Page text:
The intriguing story of WTA rankings

The intriguing story of WTA rankings

Despite winning three of the last four Grand Slam titles, Serena Williams is still No. 2!

Serena Williams

Serena Williams has won three of the last four Grand Slam titles but is still number two in the world, behind Dinara Safina, who has won none of the big four events of tennis.

Such are the intricacies of the WTA Tour rankings system that Safina can be fairly confident about keeping her seat at the top of the ladder at least until the US Open.

Not that Williams is complaining. "I'm happy with my results and winning Wimbledon," the American said.

"I guess I needed to win Rome and Madrid and I could have done better at the French. But I can't complain."

Safina's successes have come outside the Grand-Slam events and last weekend the Russian won her third title of the year, in Portoroz, Slovenia.

Her lack of head-to-head success against Williams, and sister Venus, however, makes her unworthy of the world number one ranking, says Jelena Jankovic.

"I think I'm the best player and I should always think like that but if I had to pick someone after me, I'd pick Serena," said Jankovic, who was the 2008 year-end number one and is now sixth. "Serena moves well, is strong and more complete. To be number one, you should be complete and if you are number one you have to be beating the Williams sisters," Jankovic told Reuters.

"I'm one of the rare players who has a positive record against the Williams sisters. Safina has beaten...them twice. If you want to be number one, you have to be up there with them.” Safina, who is not playing at Stanford, has lost six of seven encounters with Serena. Against older sister Venus, the world number three, she has lost three times in four meetings.

Serbian Jankovic has the upper hand against Venus Williams, with five wins and four losses, and has beaten Serena three times in seven matches.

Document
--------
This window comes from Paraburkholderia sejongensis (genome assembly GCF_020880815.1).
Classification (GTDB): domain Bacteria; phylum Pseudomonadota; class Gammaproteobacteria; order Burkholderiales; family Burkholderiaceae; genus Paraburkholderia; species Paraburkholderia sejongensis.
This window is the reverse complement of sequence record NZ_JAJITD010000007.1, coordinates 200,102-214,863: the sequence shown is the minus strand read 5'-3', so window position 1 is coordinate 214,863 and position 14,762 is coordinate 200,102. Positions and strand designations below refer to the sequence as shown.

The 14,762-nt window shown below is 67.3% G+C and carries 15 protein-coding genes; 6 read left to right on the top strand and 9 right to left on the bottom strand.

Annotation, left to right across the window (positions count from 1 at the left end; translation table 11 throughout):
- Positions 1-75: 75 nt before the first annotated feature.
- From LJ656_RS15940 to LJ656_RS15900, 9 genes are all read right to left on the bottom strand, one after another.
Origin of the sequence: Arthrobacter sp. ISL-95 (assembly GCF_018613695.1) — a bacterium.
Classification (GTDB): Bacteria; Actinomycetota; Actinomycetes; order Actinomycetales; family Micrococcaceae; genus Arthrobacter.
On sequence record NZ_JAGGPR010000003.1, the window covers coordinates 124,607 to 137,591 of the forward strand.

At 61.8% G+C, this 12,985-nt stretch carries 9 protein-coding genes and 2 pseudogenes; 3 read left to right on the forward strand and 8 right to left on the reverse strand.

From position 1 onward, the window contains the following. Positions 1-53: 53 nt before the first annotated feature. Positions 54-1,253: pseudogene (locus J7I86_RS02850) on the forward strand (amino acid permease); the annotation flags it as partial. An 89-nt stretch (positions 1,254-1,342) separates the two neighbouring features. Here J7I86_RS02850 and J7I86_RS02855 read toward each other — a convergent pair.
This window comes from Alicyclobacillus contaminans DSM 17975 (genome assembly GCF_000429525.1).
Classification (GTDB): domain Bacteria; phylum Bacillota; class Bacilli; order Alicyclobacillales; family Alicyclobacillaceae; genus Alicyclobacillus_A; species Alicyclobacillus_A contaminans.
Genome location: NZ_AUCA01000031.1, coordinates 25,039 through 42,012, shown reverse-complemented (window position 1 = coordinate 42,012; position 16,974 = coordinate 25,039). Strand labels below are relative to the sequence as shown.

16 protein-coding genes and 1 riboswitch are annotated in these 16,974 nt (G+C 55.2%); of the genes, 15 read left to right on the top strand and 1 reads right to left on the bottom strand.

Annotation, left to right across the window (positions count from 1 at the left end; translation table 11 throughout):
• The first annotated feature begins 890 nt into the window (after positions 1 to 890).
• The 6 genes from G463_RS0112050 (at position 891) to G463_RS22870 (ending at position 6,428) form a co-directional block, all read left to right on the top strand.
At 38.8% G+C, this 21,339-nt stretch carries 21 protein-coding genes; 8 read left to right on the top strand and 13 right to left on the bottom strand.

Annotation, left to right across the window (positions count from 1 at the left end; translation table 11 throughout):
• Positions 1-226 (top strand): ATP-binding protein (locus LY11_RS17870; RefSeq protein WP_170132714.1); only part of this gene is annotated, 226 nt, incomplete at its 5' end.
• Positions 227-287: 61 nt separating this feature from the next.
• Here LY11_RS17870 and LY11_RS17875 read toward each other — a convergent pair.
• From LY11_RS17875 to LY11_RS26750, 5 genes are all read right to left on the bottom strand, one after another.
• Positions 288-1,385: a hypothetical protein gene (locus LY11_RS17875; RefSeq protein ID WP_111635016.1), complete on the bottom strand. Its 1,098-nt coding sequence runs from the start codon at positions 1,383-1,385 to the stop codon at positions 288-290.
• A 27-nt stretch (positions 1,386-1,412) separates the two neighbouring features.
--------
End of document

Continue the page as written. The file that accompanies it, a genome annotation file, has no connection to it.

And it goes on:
WTA Tour officials said Safina's ranking was safe at least until mid-August and it would take an extraordinary run by Williams and a miserable stretch by Safina for the American to overtake her by the US Open, which starts on Aug 31.

Rankings are computed weekly on a cumulative points total over the previous 52 weeks, with higher-tier tournaments offering more points.

Going into the Stanford Classic, Serena was 1,742 points behind Safina. To jump to the top she would have to win here and go most of the way through, if not win, the premier events at Cincinnati and the Canadian Open next month. Safina would also have to lose early.

Part of the reason for the disparity between the two women is that, despite her Grand-Slam success, Serena, who had a run of knee and thigh injuries, pulled out of premier tournaments at Indian Wells and Charleston in March and April, receiving zero points in her ranking total.

Between Miami at the end of March, when she reached the final, and the French Open which started in late May and where she lost to Svetlana Kuznetsova in the quarter-finals, Williams played only three matches at four tournaments, earning seven ranking points.

For her part, Safina reached the final in Stuttgart and won back-to-back titles in Rome and Madrid, earning 2,120 ranking points. Plus, she reached the finals of the Australian Open and the French Open, as well as the semi-finals of Wimbledon.